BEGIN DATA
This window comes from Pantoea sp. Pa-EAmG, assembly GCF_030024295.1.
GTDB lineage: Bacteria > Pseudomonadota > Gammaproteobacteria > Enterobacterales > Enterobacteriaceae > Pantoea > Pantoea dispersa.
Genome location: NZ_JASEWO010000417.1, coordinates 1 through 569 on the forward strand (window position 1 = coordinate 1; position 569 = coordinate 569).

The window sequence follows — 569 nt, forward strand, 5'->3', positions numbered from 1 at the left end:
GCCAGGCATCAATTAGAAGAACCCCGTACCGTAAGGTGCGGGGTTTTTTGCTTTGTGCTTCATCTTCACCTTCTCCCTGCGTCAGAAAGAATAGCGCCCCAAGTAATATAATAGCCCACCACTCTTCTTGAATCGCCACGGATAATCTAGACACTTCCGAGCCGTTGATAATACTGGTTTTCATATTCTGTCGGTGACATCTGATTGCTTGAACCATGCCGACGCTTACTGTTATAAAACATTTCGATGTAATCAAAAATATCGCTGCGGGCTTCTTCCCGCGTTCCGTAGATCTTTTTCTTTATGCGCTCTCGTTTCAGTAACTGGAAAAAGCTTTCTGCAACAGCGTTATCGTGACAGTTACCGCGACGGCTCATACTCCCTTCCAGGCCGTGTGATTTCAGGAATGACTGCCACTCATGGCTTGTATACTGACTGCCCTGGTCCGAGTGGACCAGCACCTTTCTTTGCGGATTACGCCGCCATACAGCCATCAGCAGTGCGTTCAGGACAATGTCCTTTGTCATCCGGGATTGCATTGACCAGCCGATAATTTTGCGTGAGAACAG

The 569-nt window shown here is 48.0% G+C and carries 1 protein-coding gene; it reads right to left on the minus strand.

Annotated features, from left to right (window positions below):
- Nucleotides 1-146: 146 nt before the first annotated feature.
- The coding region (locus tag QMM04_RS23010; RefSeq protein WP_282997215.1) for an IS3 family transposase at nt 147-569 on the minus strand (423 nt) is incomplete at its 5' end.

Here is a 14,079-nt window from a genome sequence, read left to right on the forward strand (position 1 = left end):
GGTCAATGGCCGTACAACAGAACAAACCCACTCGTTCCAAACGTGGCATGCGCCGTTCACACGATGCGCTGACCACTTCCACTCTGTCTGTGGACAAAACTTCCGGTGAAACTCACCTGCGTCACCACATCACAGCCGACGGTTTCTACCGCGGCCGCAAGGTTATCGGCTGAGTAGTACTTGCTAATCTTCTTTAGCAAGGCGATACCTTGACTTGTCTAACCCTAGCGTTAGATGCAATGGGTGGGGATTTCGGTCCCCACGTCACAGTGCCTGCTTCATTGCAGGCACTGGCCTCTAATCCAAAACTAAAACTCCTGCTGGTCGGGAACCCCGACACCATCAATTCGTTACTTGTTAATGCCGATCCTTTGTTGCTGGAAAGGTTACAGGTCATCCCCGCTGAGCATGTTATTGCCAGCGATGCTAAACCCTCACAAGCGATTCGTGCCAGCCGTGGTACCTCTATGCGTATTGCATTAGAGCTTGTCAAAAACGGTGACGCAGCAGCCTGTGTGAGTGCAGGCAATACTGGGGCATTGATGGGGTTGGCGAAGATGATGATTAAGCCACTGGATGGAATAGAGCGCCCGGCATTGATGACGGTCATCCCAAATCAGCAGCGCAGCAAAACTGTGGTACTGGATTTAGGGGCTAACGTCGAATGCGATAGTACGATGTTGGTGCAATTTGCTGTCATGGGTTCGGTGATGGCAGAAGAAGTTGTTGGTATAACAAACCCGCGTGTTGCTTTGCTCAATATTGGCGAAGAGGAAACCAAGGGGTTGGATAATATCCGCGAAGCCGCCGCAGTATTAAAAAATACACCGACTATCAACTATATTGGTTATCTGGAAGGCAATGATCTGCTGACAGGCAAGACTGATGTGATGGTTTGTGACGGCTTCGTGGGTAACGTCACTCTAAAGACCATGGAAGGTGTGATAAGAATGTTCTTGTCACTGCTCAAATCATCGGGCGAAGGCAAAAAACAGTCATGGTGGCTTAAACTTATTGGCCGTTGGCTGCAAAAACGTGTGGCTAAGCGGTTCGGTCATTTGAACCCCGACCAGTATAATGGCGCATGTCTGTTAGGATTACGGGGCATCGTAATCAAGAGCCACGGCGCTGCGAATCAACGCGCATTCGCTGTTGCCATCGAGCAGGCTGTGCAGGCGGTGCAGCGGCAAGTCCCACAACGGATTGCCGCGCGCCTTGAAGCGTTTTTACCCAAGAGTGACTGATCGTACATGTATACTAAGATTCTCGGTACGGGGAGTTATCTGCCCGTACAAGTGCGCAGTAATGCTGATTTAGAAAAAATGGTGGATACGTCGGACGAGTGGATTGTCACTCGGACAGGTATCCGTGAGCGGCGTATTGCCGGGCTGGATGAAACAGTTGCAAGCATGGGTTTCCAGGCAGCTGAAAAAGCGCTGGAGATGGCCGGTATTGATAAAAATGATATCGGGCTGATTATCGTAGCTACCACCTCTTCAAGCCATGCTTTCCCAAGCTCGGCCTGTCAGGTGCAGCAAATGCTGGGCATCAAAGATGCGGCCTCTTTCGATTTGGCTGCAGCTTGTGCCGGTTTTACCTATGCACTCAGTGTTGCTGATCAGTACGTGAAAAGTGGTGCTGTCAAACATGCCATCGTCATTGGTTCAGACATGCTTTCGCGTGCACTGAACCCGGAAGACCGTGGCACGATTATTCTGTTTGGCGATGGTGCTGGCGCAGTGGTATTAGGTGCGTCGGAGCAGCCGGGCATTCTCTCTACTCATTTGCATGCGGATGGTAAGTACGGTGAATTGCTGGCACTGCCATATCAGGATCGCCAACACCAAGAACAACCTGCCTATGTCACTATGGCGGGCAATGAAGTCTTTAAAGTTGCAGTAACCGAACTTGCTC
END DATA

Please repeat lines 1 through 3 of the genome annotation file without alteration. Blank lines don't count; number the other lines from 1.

This window comes from Pantoea sp. Pa-EAmG, assembly GCF_030024295.1.
GTDB lineage: Bacteria > Pseudomonadota > Gammaproteobacteria > Enterobacterales > Enterobacteriaceae > Pantoea > Pantoea dispersa.
Genome location: NZ_JASEWO010000417.1, coordinates 1 through 569 on the forward strand (window position 1 = coordinate 1; position 569 = coordinate 569).